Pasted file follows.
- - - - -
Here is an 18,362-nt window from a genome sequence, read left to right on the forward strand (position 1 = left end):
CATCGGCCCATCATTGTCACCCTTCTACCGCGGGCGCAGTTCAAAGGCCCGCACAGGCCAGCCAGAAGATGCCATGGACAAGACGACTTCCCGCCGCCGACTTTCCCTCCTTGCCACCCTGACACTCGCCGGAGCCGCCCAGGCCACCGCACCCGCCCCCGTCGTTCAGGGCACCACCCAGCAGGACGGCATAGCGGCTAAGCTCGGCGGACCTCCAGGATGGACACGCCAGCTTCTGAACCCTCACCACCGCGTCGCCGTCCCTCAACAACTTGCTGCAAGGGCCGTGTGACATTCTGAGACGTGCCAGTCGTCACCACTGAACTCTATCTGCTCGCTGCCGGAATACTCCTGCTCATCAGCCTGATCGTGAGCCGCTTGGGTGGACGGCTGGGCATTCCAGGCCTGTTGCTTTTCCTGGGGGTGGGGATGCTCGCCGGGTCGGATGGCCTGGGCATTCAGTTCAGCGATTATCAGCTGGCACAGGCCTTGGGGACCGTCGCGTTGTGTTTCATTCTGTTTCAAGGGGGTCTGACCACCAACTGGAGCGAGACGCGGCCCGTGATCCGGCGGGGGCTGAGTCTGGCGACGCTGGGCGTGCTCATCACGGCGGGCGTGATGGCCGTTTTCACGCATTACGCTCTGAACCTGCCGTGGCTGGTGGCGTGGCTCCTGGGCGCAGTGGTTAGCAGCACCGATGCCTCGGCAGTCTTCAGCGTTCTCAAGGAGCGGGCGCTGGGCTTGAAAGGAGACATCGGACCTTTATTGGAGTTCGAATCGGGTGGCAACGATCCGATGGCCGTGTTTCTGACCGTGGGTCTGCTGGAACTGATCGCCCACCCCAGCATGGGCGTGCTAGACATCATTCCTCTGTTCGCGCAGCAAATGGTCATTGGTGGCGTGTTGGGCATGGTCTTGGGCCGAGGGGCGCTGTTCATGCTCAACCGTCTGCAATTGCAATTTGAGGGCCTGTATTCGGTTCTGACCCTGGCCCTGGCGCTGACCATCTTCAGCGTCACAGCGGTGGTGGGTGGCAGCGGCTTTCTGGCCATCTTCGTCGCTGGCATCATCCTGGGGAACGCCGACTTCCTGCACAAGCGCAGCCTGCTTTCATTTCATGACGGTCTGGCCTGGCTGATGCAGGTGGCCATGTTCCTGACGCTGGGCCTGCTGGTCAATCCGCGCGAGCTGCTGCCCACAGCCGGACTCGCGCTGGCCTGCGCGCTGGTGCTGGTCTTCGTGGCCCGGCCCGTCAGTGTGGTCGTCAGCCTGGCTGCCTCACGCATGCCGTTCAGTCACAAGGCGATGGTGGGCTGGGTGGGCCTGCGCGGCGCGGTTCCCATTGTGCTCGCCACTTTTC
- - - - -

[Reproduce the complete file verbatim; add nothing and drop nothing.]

Here is an 18,362-nt window from a genome sequence, read left to right on the forward strand (position 1 = left end):
CATCGGCCCATCATTGTCACCCTTCTACCGCGGGCGCAGTTCAAAGGCCCGCACAGGCCAGCCAGAAGATGCCATGGACAAGACGACTTCCCGCCGCCGACTTTCCCTCCTTGCCACCCTGACACTCGCCGGAGCCGCCCAGGCCACCGCACCCGCCCCCGTCGTTCAGGGCACCACCCAGCAGGACGGCATAGCGGCTAAGCTCGGCGGACCTCCAGGATGGACACGCCAGCTTCTGAACCCTCACCACCGCGTCGCCGTCCCTCAACAACTTGCTGCAAGGGCCGTGTGACATTCTGAGACGTGCCAGTCGTCACCACTGAACTCTATCTGCTCGCTGCCGGAATACTCCTGCTCATCAGCCTGATCGTGAGCCGCTTGGGTGGACGGCTGGGCATTCCAGGCCTGTTGCTTTTCCTGGGGGTGGGGATGCTCGCCGGGTCGGATGGCCTGGGCATTCAGTTCAGCGATTATCAGCTGGCACAGGCCTTGGGGACCGTCGCGTTGTGTTTCATTCTGTTTCAAGGGGGTCTGACCACCAACTGGAGCGAGACGCGGCCCGTGATCCGGCGGGGGCTGAGTCTGGCGACGCTGGGCGTGCTCATCACGGCGGGCGTGATGGCCGTTTTCACGCATTACGCTCTGAACCTGCCGTGGCTGGTGGCGTGGCTCCTGGGCGCAGTGGTTAGCAGCACCGATGCCTCGGCAGTCTTCAGCGTTCTCAAGGAGCGGGCGCTGGGCTTGAAAGGAGACATCGGACCTTTATTGGAGTTCGAATCGGGTGGCAACGATCCGATGGCCGTGTTTCTGACCGTGGGTCTGCTGGAACTGATCGCCCACCCCAGCATGGGCGTGCTAGACATCATTCCTCTGTTCGCGCAGCAAATGGTCATTGGTGGCGTGTTGGGCATGGTCTTGGGCCGAGGGGCGCTGTTCATGCTCAACCGTCTGCAATTGCAATTTGAGGGCCTGTATTCGGTTCTGACCCTGGCCCTGGCGCTGACCATCTTCAGCGTCACAGCGGTGGTGGGTGGCAGCGGCTTTCTGGCCATCTTCGTCGCTGGCATCATCCTGGGGAACGCCGACTTCCTGCACAAGCGCAGCCTGCTTTCATTTCATGACGGTCTGGCCTGGCTGATGCAGGTGGCCATGTTCCTGACGCTGGGCCTGCTGGTCAATCCGCGCGAGCTGCTGCCCACAGCCGGACTCGCGCTGGCCTGCGCGCTGGTGCTGGTCTTCGTGGCCCGGCCCGTCAGTGTGGTCGTCAGCCTGGCTGCCTCACGCATGCCGTTCAGTCACAAGGCGATGGTGGGCTGGGTGGGCCTGCGCGGCGCGGTTCCCATTGTGCTCGCCACTTTTC